Still, the field of HRC presents several unsolved industrial and research challenges in terms ofintuitiveness, safety, and ergonomic human–robot interaction [6,7,8,9], and in robot learning and programming methods [10,11]. This has lead to scenarios where collaborative robots are reduced to traditional uncaged manipulators, for which, as a consequence, flexible, adaptive, and truly collaborative tasks are rarely implemented or developed [12]. In an effort to facilitate the programming of collaborative robots, Learning from Demonstration (LfD) appeared as a solution [13]. This is a technique that mimics how humans learn a task by watching a demonstration from another human. The use of LfD as a programming technique simplifies the complex skill of code programming, making the use of the robot accessible, without the need for a programming expert. Thus, the manufacturing preparation is accelerated, as the human collaborator could teach the robot any new desired skill.
The aim of this paper is to investigate the current state of the art on LfD as an advanced programming technique for collaborative robots and to identify how to improve HRC in order to reduce the complexity faced by the human operator in the reconfiguration of manufacturing cells and reprogramming of robot tasks. Based on the most important and consolidated topics in programming techniques for collaborative robots research, this work is intended to serve as a guide for scientists looking for directions on where to focus in the near future to bring collaborative robotics from the laboratory experimentation to implementation on the industrial shop-floor. Thus, this paper seeks to answer the following research questions:
Which are the main programming algorithms applied in the recent scientific literature regarding Learning from Demonstrations for collaborative robots applicable to possible manufacturing scenarios?
Which is the level of collaboration/interaction between human and robot in the tasks that researchers seek to solve with the application of Learning from Demonstration programming algorithms?
How do these solutions align with smart manufacturing/Industry 4.0 paradigm in terms of intuitiveness, safety, and ergonomics during demonstration and/or execution?
Several terms with similar meanings can be found in the literature: Programming by/from Demonstrations, Imitation Learning, Behavioral cloning, Learning from Observation, and Mimicry. In this work, we use the term LfD to encompass all these terms relative to the field.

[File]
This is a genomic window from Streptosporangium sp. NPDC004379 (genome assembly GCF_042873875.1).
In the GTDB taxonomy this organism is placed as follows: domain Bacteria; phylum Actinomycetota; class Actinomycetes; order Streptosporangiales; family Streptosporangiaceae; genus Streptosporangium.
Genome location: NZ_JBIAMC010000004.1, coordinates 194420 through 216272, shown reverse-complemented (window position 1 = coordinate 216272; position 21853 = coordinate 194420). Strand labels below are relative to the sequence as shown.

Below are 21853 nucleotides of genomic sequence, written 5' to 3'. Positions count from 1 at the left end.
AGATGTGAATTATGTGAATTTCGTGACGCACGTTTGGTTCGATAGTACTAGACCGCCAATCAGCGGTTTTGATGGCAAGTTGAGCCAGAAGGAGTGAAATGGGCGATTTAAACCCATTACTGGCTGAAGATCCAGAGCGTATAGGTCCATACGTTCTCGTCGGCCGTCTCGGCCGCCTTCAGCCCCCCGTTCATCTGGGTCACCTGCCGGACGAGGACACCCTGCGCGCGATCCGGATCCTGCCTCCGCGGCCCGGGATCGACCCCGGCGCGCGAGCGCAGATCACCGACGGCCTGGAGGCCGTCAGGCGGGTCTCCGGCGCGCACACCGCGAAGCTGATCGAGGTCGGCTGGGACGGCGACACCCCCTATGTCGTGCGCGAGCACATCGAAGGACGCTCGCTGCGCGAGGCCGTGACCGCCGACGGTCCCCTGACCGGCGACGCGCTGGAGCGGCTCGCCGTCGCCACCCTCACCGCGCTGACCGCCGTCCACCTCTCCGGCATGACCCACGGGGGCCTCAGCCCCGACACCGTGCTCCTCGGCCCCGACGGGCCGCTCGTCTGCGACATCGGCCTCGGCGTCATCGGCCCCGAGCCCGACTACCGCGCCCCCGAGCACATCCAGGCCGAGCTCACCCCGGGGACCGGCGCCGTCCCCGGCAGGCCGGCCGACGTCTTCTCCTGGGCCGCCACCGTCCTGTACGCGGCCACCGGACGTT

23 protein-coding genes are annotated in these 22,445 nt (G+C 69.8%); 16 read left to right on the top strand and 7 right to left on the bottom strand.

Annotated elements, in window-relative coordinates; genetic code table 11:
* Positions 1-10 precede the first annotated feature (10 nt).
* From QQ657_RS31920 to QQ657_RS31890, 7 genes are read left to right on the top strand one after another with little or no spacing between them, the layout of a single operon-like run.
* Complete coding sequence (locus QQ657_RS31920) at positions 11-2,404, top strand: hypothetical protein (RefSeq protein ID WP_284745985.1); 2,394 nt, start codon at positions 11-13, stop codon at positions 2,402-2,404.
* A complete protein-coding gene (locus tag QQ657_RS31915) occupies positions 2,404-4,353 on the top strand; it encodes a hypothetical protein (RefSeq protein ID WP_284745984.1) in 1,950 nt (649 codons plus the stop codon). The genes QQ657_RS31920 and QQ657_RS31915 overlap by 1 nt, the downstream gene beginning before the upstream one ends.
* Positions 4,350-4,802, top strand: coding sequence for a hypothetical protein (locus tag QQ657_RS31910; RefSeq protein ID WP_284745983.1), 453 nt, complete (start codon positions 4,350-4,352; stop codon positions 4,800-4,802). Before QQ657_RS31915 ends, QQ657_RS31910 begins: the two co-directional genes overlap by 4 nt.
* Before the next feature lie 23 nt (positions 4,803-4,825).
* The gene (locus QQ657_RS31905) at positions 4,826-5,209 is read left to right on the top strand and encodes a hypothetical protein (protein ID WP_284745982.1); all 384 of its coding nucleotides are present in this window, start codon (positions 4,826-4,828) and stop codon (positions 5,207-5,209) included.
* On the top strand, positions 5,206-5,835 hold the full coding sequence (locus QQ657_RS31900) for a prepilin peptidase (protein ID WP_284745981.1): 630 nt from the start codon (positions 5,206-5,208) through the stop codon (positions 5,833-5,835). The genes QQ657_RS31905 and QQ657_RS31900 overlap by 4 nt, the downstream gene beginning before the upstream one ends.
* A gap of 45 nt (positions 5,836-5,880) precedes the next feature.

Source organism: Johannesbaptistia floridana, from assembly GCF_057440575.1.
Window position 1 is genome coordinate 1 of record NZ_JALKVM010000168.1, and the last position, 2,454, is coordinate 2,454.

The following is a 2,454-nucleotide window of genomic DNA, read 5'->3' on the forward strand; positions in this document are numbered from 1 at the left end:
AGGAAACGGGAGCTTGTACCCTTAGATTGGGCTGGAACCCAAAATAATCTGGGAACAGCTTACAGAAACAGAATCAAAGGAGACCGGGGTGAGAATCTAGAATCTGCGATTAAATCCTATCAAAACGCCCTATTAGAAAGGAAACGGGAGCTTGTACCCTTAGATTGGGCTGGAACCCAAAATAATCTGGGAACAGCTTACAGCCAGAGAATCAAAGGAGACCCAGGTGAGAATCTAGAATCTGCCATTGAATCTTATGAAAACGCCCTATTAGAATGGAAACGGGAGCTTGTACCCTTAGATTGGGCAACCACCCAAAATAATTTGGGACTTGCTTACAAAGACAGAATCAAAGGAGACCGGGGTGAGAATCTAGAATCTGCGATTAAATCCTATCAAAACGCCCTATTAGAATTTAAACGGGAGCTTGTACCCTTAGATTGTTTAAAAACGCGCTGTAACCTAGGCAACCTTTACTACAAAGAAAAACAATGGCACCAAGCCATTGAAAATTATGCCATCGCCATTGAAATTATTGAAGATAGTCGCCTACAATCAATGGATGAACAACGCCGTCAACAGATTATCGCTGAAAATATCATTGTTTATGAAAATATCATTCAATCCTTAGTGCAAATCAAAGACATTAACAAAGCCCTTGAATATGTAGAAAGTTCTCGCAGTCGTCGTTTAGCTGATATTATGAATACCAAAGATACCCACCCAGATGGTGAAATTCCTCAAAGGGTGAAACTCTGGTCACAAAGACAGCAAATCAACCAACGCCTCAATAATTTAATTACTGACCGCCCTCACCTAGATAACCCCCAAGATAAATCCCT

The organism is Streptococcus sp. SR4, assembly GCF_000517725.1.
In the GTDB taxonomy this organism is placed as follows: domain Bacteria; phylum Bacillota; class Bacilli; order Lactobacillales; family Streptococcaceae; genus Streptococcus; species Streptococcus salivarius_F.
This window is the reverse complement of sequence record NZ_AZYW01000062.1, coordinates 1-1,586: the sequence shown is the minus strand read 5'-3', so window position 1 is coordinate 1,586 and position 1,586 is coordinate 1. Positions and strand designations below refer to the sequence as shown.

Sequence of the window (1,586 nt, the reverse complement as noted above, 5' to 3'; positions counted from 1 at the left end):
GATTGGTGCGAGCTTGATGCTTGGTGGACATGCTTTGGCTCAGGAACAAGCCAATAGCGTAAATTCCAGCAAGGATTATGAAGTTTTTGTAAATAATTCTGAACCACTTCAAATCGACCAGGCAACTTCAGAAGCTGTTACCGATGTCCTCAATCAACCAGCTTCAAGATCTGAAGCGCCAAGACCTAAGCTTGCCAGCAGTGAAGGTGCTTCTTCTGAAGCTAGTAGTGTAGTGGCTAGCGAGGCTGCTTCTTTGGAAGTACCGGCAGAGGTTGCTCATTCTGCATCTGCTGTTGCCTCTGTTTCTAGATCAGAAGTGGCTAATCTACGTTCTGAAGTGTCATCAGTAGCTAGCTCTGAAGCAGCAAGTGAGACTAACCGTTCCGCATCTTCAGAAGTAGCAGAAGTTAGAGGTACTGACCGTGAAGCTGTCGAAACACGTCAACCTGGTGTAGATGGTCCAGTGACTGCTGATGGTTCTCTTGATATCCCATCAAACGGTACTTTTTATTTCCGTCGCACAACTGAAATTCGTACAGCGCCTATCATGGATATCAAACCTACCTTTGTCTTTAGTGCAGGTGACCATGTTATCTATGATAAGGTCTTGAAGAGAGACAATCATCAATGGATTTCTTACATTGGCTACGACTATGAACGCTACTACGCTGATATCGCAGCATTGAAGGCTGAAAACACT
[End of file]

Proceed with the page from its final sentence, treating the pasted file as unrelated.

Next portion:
In recent years, other papers that extensively review the LfD approach for robot programming have been published, as shown in Table 1 including review and survey papers. The work of Hussein et al. [14] emphasizes on the more prominent algorithms applied in research on Imitation Learning, Zhu et al. [15] review how LfD is used to solve manufacturing assembly tasks, the paper by Ravichandar et al. [16] aims to show the advances of LfD in the robotics field, and Xie et al. [17] show a broader perspective on how LfD is applied in path planning operations. In contrast, the uniqueness of this review is the particular focus on how LfD directly impact the HRC in manufacturing operations, and attempts to emphasize the active role of the human during the entire teaching–learning process.
The rest of the paper is organized as follows: Section 2 describes the research methodology used in this work based on a systematic literature review (SLR) methodology to identify relevant papers for this study. In Section 3, we give a detailed theoretical background in LfD paradigm. In Section 4, the retrieved papers are analyzed and classified in representative categories of each applied algorithm, and the human role during LfD process. Finally, Section 5 is dedicated to discussing the findings from the content analysis and the implications in real scenarios.

2. Materials and Methods

We applied a systematic literature review (SLR) in this study because it is based on a systematic, method-driven, and replicable approach. There are several studies on how to conduct a SLR [18,19,20].
For this work, we defined the following four consecutive steps for our study:
Step 1:
Establish the research objectives of the SLR.
Step 2:
Define the conceptual boundaries of the research.
Step 3:
Organize the data collection by defining the inclusion/exclusion criteria.